Specialty meats ranked higher than the specialty cheese (20 percent) and deli (18 percent) departments as a good source for something quick to prepare or eat for breakfast in the IDDBA survey, but trailed the bakery (36 percent).
“This seems to indicate that the idea of deli proteins for breakfast is not foreign, but that dairy case and bakery department offerings may be easier to deal with for immediate consumption,” says Alan Hiebert, IDDBA senior research director.
He says breakfast proteins, including meats, are becoming more popular as Millennials — people born between the early 1980s and early 2000s — take a more active role in meal preparation.
IDDBA research reveals that Millennials are more likely to think of the deli as a source for breakfast than their parents.
Nielsen Perishables Group reports dollar sales of deli bacon grew 58 percent over the last year, with volume up 16 percent. In contrast, dollar and volume sales of frozen bacon grew 26 percent and 17 percent, respectively, while refrigerated bacon had an 11 percent increase in dollar sales and a 0.1 percent decline in volume sales.
Meanwhile, 21 percent of Millennials reported they thought the deli would be a good place to pick up something quick to prepare or eat for breakfast, compared with 18 percent of all respondents and 15 percent of Baby Boomers.
“While the deli scores significantly better for lunch options, younger consumers appear to be open to deli products for breakfast,” Hiebert says.
And many are seeking healthier meats. Hiebert notes Millennials are especially attentive to ingredients lacking preservatives and boosting flavor while supporting grass-fed, local or organic features.
“As prices go up, many are seeking quality over quantity,” he says. “IDDBA research has found that consumers are more health conscious earlier in the day, so it would stand that health-oriented deli proteins would be more popular at breakfast.”
As a result, retailers “are trying to offer more healthy meat options, like chicken or turkey, instead of the more traditional sausage or bacon,” Hiebert adds.
Creating a health halo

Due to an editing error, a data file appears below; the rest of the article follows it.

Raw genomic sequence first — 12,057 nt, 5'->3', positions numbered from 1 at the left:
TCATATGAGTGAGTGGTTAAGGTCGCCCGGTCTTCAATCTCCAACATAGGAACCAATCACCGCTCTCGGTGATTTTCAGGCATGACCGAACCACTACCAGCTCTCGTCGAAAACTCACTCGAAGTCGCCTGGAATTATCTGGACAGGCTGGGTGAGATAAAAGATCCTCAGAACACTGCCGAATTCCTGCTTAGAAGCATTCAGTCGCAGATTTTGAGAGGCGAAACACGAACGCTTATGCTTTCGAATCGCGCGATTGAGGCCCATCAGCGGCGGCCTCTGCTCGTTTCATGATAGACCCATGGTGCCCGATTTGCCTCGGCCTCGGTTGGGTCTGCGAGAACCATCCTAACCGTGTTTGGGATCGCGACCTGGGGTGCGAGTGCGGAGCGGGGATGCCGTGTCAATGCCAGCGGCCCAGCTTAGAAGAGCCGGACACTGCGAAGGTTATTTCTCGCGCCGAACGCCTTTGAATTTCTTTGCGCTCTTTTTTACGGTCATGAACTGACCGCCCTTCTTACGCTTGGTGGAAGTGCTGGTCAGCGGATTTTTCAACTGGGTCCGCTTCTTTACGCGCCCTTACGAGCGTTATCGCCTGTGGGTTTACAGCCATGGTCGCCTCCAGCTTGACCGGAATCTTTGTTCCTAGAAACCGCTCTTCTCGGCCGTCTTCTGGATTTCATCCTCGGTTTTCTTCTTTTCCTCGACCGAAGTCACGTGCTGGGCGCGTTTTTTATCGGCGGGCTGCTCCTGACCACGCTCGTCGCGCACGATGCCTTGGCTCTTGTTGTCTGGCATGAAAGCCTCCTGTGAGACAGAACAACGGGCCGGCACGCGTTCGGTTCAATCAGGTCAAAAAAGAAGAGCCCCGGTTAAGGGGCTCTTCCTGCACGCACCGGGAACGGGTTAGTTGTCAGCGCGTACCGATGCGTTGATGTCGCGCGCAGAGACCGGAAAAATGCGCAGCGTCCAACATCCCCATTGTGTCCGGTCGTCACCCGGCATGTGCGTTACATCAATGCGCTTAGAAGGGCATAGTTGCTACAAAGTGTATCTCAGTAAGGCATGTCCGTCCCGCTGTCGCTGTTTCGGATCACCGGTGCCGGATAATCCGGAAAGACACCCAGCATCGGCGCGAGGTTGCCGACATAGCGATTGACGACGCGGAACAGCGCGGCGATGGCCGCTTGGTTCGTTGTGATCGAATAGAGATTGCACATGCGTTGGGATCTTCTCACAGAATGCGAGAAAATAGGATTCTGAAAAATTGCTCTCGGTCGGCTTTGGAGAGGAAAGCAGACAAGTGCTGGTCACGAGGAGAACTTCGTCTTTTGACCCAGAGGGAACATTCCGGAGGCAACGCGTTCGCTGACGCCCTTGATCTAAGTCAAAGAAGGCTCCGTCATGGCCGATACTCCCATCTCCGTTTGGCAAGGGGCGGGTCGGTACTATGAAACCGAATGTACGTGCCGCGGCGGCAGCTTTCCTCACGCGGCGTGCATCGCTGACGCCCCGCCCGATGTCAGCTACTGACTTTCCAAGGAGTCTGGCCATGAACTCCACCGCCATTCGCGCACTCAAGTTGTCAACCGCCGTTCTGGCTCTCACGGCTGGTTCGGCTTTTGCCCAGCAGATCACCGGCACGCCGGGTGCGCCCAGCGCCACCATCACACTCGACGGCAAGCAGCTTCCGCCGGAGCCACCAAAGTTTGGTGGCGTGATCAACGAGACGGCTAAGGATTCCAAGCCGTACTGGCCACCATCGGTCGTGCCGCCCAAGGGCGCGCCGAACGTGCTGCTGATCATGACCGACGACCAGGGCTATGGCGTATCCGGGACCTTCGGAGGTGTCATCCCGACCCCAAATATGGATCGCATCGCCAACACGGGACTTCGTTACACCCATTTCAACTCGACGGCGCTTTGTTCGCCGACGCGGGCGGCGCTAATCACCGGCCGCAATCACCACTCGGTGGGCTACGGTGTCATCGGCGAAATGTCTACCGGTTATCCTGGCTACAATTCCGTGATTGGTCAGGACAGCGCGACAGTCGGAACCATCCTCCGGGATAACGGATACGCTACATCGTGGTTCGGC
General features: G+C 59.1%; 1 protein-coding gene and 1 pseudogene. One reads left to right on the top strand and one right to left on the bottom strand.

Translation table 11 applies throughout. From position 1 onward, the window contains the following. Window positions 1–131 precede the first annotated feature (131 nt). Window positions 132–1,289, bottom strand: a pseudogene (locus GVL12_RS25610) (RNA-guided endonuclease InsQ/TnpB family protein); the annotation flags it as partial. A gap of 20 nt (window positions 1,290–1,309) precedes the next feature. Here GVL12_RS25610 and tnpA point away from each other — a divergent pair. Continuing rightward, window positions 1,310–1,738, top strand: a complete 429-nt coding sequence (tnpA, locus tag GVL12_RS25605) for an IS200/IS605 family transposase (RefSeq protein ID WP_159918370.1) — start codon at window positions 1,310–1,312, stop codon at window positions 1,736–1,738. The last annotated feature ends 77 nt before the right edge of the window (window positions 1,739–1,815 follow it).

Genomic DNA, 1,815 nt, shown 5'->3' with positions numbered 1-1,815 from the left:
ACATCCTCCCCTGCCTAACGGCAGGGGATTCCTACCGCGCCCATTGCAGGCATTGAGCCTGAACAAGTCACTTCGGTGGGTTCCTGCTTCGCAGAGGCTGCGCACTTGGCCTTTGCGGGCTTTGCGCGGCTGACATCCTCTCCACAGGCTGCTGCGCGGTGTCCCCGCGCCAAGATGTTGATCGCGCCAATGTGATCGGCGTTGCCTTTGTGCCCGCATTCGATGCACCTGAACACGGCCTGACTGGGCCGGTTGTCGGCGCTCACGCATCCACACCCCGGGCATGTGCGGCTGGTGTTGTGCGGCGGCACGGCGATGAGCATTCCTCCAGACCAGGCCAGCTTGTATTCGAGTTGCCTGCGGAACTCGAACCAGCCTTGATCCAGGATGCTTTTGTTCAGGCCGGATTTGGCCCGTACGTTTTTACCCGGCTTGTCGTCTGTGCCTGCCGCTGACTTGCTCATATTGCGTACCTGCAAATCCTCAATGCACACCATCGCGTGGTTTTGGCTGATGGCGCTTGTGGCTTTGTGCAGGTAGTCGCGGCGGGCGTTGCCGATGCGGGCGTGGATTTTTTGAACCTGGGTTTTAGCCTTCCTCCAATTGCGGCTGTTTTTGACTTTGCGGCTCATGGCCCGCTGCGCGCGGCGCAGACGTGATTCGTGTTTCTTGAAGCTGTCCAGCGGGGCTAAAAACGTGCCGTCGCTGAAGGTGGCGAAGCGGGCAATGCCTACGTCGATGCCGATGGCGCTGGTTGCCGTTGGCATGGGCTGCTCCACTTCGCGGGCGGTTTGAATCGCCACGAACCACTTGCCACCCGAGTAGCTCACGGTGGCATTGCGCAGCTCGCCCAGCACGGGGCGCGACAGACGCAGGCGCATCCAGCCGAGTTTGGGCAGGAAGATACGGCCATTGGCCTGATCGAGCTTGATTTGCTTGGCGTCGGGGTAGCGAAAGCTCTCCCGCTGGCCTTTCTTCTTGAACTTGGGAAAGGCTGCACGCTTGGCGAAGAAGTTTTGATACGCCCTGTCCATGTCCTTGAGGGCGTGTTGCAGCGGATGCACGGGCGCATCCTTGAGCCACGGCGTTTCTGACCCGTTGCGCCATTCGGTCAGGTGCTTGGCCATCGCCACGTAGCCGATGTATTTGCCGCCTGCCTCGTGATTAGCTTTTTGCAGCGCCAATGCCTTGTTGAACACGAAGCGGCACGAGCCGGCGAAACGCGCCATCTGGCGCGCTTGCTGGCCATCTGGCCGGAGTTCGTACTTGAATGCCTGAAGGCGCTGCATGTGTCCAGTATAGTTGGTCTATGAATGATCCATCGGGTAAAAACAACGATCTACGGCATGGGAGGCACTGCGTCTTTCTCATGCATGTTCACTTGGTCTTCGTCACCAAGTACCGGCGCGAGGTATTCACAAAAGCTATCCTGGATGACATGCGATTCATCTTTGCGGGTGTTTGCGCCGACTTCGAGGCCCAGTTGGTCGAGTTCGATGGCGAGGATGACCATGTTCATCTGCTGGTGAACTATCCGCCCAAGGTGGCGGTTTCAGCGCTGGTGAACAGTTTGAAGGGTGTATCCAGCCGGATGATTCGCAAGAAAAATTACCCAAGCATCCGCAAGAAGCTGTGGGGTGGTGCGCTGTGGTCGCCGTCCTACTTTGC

Kari Underly, president of Range Inc., a Chicago-based meat marketing, training and education firm, agrees that demand is increasing for healthier breakfast meals.
“More people are opposed to the nitrates in bacon and sausage, so we’re seeing more house-made items with cleaner labels,” she says. “Breakfast meats, however, still have a smaller ring for supermarkets, so the challenge is getting the products in front of consumers.”
In fact, the growing popularity of yogurt is making it more difficult for breakfast meats to garner a greater share of breakfast revenues.
The Nielsen Perishables Group reports yogurt was a $4.2 billion industry in 2013, with 49 percent of consumers regularly starting the day with yogurt. One-third of the market is Greek-style yogurt.
“Many consumers are going to a non-meat protein like yogurt for breakfast,” Schmansky says. “Consumers are more health conscious and they want to put protein in their diet. They also understand that proteins can be indulgent. They are not shying away from it, but many are looking at the calorie and fat content.”
With large walls of yogurt making the proteins highly visible and accessible in supermarkets, Underly says it is key for breakfast meats to also be noticeable to shoppers and marketed as an attractive alternative to yogurt.
“If shoppers are interested in handheld foods, such as yogurt, there also needs to be a handheld retail meat application that could contain chicken or lamb,” she says.
Possible marketing vehicles, she adds, can include breakfast bunkers, in-store promotions and advertising. “Grocers also might situate beef jerky next to boiled eggs or smoked salmon in front of the items,” she says.